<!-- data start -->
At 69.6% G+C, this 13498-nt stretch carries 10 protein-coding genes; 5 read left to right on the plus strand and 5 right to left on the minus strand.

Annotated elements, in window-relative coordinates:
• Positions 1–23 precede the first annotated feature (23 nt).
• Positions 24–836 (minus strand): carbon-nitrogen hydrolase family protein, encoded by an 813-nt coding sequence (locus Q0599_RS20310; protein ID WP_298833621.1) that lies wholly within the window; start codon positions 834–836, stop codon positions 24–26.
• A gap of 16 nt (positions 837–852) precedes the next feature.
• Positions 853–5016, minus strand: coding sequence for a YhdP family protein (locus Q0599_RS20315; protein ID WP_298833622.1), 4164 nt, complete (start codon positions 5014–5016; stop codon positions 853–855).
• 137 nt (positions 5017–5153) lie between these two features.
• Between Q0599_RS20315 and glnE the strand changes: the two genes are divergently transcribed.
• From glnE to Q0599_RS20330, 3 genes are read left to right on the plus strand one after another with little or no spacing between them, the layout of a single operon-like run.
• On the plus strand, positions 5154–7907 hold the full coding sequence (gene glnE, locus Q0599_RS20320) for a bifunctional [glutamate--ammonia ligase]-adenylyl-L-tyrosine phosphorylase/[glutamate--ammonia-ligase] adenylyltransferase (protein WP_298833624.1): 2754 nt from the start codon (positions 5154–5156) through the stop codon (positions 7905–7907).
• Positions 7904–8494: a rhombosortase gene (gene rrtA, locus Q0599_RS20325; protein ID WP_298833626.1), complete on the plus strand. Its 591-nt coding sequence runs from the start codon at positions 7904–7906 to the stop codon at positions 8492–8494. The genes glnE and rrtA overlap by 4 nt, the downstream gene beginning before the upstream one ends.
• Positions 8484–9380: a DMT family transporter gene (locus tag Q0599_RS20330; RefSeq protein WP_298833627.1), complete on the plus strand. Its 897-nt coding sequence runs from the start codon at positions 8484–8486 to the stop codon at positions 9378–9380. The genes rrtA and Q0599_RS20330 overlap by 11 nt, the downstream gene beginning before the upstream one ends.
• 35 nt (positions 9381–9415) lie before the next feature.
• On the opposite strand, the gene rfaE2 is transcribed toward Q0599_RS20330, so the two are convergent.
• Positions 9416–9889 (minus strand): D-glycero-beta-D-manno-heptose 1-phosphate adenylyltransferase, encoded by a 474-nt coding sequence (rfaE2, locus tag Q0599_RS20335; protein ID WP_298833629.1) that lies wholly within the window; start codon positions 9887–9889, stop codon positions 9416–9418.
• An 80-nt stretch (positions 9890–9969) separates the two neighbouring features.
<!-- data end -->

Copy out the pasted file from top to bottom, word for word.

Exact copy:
At 69.6% G+C, this 13498-nt stretch carries 10 protein-coding genes; 5 read left to right on the plus strand and 5 right to left on the minus strand.

Annotated elements, in window-relative coordinates:
• Positions 1–23 precede the first annotated feature (23 nt).
• Positions 24–836 (minus strand): carbon-nitrogen hydrolase family protein, encoded by an 813-nt coding sequence (locus Q0599_RS20310; protein ID WP_298833621.1) that lies wholly within the window; start codon positions 834–836, stop codon positions 24–26.
• A gap of 16 nt (positions 837–852) precedes the next feature.
• Positions 853–5016, minus strand: coding sequence for a YhdP family protein (locus Q0599_RS20315; protein ID WP_298833622.1), 4164 nt, complete (start codon positions 5014–5016; stop codon positions 853–855).
• 137 nt (positions 5017–5153) lie between these two features.
• Between Q0599_RS20315 and glnE the strand changes: the two genes are divergently transcribed.
• From glnE to Q0599_RS20330, 3 genes are read left to right on the plus strand one after another with little or no spacing between them, the layout of a single operon-like run.
• On the plus strand, positions 5154–7907 hold the full coding sequence (gene glnE, locus Q0599_RS20320) for a bifunctional [glutamate--ammonia ligase]-adenylyl-L-tyrosine phosphorylase/[glutamate--ammonia-ligase] adenylyltransferase (protein WP_298833624.1): 2754 nt from the start codon (positions 5154–5156) through the stop codon (positions 7905–7907).
• Positions 7904–8494: a rhombosortase gene (gene rrtA, locus Q0599_RS20325; protein ID WP_298833626.1), complete on the plus strand. Its 591-nt coding sequence runs from the start codon at positions 7904–7906 to the stop codon at positions 8492–8494. The genes glnE and rrtA overlap by 4 nt, the downstream gene beginning before the upstream one ends.
• Positions 8484–9380: a DMT family transporter gene (locus tag Q0599_RS20330; RefSeq protein WP_298833627.1), complete on the plus strand. Its 897-nt coding sequence runs from the start codon at positions 8484–8486 to the stop codon at positions 9378–9380. The genes rrtA and Q0599_RS20330 overlap by 11 nt, the downstream gene beginning before the upstream one ends.
• 35 nt (positions 9381–9415) lie before the next feature.
• On the opposite strand, the gene rfaE2 is transcribed toward Q0599_RS20330, so the two are convergent.
• Positions 9416–9889 (minus strand): D-glycero-beta-D-manno-heptose 1-phosphate adenylyltransferase, encoded by a 474-nt coding sequence (rfaE2, locus tag Q0599_RS20335; protein ID WP_298833629.1) that lies wholly within the window; start codon positions 9887–9889, stop codon positions 9416–9418.
• An 80-nt stretch (positions 9890–9969) separates the two neighbouring features.